I came home today, opened my mail, and I got… this!


My cousin Jennifer reads my blog and she purchased this book for me after learning that I love Maangchi!

What a wonderful, generous gesture.

What if we all did something nice for someone every day? Wouldn’t it be a better world?


I am going to pay it forward by cooking some dishes and having friends over. As soon as my cousin can make her way to Arizona, she and her family will sit down at my table and enjoy the fruits of my mad Korean cooking skills.





Korean Hand-Torn Noodle Soup

My daughters love sujebi, a Korean hand-torn noodle soup. My mother makes a fantastic soup and I have not encountered it at a restaurant (yet). Supposedly, sujebi goes back to the Goryeo period (935 – 1392) and was a dish served on special occasions. The inexpensive nature of it (veggies and wheat flour) have made it more of a common comfort food these days.

Mandu sujebi from Maangchi

Mandu is Korean for potsticker. Here is a picture of Maangchi’s sujebi using mandu. I am NOT nearly as industrious and I’m not so sure my daughters would like it anyway, so I made the traditional kind:

My sujebi tonight, before I added all the hand-torn dumplings.

I have made sujebi for my daughters before. They just love the soft dumplings in spicy broth. It’s very lame, the way I have made it and this blog post has led to some research which produced much better sujebi on my part. They wanted it tonight and I didn’t have all the ingredients so I substituted a few things. Instead of anchovies (which I didn’t have), I used the seafood packet from this:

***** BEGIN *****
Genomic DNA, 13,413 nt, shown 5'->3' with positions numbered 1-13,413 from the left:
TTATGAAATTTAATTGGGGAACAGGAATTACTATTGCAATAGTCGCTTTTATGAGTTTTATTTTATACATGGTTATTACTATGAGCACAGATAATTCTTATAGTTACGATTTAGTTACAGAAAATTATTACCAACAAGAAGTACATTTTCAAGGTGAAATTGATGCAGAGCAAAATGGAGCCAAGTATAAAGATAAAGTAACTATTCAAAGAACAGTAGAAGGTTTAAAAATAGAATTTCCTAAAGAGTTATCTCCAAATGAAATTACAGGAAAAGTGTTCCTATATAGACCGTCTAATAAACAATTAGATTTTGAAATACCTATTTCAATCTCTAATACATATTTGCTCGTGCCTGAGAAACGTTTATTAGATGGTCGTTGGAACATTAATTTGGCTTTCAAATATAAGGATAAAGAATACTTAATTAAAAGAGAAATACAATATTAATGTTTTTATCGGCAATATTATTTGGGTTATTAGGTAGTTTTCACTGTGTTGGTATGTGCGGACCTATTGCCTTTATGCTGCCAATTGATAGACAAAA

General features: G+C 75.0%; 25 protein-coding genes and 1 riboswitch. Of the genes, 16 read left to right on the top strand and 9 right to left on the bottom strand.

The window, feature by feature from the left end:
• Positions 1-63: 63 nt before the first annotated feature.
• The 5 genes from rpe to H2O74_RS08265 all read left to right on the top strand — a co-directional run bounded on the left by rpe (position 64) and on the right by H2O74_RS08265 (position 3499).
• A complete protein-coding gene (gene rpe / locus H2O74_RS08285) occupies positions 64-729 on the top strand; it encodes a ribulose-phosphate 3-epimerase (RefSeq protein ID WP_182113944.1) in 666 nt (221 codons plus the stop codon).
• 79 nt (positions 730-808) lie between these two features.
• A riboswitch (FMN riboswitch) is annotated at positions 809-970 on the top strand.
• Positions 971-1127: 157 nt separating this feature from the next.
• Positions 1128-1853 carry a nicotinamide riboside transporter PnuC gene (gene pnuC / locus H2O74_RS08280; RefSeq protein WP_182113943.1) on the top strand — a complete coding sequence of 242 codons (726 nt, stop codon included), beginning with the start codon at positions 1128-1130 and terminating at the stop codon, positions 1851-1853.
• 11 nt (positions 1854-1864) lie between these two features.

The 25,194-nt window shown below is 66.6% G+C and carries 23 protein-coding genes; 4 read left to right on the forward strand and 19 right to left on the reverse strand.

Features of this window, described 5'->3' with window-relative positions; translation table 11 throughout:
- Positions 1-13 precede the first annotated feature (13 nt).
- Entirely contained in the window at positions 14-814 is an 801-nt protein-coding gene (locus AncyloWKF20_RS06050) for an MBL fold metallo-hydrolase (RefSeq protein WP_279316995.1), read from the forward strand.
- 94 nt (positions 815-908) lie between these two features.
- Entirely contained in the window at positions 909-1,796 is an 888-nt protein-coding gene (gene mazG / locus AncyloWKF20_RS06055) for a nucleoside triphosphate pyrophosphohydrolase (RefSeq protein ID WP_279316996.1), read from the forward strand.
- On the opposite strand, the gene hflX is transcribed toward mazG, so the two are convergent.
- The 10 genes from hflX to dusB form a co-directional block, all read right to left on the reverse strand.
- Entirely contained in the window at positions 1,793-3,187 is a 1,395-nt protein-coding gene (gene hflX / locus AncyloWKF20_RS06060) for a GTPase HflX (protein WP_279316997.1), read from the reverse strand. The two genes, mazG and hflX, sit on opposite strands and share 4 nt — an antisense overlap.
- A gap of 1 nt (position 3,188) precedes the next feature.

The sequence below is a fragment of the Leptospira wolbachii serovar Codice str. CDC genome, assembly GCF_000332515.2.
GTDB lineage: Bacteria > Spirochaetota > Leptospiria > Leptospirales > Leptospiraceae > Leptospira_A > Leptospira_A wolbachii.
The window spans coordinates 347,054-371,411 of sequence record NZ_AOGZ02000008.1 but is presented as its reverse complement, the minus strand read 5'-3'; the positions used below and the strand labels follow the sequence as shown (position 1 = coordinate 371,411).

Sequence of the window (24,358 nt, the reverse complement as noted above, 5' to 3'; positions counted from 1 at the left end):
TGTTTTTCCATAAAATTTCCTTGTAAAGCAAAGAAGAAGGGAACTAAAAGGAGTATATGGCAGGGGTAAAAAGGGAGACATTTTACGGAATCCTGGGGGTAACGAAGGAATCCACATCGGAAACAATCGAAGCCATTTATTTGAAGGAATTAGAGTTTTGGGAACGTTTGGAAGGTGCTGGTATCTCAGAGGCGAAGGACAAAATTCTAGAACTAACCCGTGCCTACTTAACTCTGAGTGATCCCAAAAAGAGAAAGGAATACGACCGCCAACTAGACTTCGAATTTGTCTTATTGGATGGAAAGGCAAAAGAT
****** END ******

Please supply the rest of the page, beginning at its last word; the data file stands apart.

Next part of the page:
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I also used some sesame oil in the broth (never did that before) and added a bit of vegetable oil to the wheat flour for the dumplings (another first). I also added diced carrots and squash this time. You might be wondering….what did you used to do? I’m ashamed to tell you. So I won’t. Suffice it to say, it was quite lame.

One thing that bothers me about this dish is the lack of protein. I am going to add shrimp next time – Josie gave three cheers and Ava gave me a frown. You can’t please everyone!

You ought to check out Maangchi’s recipe. It’s fantastic: Maangchi’s sujebi recipe.

The girls LOVED my sujebi tonight! And I felt good serving it. Thank you, readers, for inspiring me to learn and share.

Good night!